Where to Put Your Protein Bars

My friend Tom Venuto calls protein bars “candy bars in disguise.” Despite this, some people actually recommend protein bars to people trying to lose weight. In fact, the protein bar could be helping you get fatter.

In a study published in The Medical Science Monitor, 20 adults were instructed to eat the following on five separate days: white bread (all carbs, all worthless), a low-carb Atkins Advantage Bar, a medium-carb Balance Bar, a high-carb Power Bar, and a skinless chicken breast (no carbs at all).

The white bread, which elevated their insulin levels sky-high, was used as a baseline comparison. And guess what? The high-carb bar raised their insulin to nearly three-quarters the level of the white bread. The medium-carb bar didn’t fare much better, raising their insulin to about one-third the level of the white bread. The low-carb bar? About one-quarter the level of the white bread. In short, all the bars increased insulin levels, as any food would, but in proportion to the amount of carbohydrate they contain. The chicken? Almost twice under the insulin response of white bread.

When attempting to lose body fat, you want to keep your insulin levels at a trickle. Lower levels of insulin in the blood equate to higher levels of glucagon, your body’s fat-mobilizing hormone. You burn more fat when insulin is kept in check. This is the reason low-carb dieting works so well for so many people: the lower the carbs, the lower the insulin response.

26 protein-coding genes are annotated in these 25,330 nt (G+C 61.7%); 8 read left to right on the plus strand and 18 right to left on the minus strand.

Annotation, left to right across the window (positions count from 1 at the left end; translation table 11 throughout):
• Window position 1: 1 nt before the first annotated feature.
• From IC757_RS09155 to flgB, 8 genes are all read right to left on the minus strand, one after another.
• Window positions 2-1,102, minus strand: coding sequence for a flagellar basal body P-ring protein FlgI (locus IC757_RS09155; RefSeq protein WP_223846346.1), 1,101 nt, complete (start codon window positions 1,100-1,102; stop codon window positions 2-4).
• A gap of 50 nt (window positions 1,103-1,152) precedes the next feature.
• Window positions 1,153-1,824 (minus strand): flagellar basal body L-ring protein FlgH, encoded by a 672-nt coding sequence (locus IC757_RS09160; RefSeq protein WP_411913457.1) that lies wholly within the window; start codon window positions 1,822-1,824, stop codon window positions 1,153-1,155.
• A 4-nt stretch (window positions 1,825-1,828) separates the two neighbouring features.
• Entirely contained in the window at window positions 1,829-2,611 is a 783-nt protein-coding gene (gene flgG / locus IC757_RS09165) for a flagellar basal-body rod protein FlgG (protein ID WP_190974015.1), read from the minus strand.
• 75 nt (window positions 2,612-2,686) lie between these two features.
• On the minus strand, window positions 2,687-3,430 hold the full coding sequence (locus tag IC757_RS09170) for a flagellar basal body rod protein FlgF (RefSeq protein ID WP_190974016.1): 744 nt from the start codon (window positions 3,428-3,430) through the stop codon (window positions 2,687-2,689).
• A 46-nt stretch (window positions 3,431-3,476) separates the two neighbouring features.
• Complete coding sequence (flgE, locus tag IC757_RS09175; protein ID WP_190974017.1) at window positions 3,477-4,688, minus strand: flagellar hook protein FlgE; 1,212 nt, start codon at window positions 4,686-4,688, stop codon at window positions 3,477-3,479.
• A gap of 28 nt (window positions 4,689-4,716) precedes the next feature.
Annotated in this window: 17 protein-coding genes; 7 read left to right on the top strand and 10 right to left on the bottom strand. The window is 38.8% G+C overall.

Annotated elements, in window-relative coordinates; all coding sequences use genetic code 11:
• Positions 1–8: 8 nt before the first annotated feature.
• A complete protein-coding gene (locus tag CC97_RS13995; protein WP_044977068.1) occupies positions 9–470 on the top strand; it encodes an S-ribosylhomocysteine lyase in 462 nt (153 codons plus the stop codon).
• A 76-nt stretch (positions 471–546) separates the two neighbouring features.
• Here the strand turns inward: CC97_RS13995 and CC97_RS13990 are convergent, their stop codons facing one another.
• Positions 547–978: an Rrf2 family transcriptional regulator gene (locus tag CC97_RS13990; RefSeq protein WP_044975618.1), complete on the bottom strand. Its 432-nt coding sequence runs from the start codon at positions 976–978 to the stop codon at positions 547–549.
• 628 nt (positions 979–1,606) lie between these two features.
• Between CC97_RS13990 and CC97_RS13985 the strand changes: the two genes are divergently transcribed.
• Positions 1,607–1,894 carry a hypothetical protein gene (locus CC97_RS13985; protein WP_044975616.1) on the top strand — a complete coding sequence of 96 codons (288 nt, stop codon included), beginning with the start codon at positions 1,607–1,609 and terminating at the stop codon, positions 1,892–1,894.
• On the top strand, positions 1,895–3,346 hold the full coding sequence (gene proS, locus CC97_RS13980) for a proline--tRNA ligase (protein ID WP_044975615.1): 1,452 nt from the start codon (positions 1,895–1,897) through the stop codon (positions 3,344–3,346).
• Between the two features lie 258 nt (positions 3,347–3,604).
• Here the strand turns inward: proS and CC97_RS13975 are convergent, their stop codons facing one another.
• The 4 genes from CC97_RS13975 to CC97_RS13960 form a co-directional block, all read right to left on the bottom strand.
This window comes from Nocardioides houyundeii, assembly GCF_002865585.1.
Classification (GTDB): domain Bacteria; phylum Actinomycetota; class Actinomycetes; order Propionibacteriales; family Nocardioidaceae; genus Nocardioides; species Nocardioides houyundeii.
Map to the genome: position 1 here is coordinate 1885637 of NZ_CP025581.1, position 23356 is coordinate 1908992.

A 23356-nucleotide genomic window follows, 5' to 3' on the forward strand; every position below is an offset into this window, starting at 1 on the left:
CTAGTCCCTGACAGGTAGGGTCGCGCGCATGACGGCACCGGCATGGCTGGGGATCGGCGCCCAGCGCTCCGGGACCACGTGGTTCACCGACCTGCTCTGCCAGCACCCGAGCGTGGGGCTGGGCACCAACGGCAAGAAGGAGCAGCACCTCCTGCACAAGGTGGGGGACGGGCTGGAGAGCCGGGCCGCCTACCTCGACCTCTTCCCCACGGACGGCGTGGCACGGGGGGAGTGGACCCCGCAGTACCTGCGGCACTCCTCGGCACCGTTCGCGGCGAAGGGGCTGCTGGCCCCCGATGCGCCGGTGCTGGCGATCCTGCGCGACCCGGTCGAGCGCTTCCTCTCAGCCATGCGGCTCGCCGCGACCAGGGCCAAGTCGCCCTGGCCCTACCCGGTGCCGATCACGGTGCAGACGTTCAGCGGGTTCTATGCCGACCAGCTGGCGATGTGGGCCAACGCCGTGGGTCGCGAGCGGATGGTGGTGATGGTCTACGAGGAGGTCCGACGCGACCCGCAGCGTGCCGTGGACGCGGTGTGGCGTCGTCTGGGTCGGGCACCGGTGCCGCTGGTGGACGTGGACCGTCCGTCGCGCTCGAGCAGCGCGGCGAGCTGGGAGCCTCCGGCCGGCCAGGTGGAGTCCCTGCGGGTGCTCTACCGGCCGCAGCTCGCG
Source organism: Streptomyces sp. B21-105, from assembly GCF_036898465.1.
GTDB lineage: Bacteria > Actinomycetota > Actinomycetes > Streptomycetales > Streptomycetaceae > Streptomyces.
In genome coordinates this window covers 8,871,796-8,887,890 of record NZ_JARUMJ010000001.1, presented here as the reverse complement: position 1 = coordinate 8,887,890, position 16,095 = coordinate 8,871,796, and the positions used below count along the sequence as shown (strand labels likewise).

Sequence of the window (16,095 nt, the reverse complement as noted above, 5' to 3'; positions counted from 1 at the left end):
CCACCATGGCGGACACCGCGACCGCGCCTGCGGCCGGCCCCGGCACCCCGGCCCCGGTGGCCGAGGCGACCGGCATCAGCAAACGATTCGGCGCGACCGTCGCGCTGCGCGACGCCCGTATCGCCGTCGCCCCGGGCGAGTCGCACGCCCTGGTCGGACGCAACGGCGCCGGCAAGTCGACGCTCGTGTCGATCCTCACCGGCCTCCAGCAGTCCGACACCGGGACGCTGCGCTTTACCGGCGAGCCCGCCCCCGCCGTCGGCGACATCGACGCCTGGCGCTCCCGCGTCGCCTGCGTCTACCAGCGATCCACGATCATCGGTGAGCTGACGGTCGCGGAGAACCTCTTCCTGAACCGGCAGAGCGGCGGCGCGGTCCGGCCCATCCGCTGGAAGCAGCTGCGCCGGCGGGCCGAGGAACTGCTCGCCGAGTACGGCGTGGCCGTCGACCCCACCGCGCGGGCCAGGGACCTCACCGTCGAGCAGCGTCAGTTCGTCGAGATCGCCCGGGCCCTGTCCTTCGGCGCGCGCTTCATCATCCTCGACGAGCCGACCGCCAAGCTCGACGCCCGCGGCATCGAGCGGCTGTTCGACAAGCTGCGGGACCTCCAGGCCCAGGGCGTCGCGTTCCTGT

Researchers tried to blame the insulin spike from the Balance Bar (which contains good fats) on its combination of protein and carbs. That was rather silly, considering the Balance Bar is full of sugar. (Now you know why these bars taste so good. They’re Snickers candy with less carbs.)

When dieting to lose body fat, throw your protein bars in the garbage and stick to real food. Load up on lean meats and veggies. These foods not only produce the lowest levels of insulin, but also the highest level of TEF (thermogenic effect of food). The higher the TEF, the greater the amount of energy the body requires to digest and process the food. In short, you’re using more calories just by eating the stuff.

Now that is good diet food!

[Ed. Note: Jon Benson, a life coach and nutrition counselor.  His work in the field of post-40 fitness and mental empowerment has helped countless thousands. Learn how you can burn fat and get fit at www.fitover40.com .]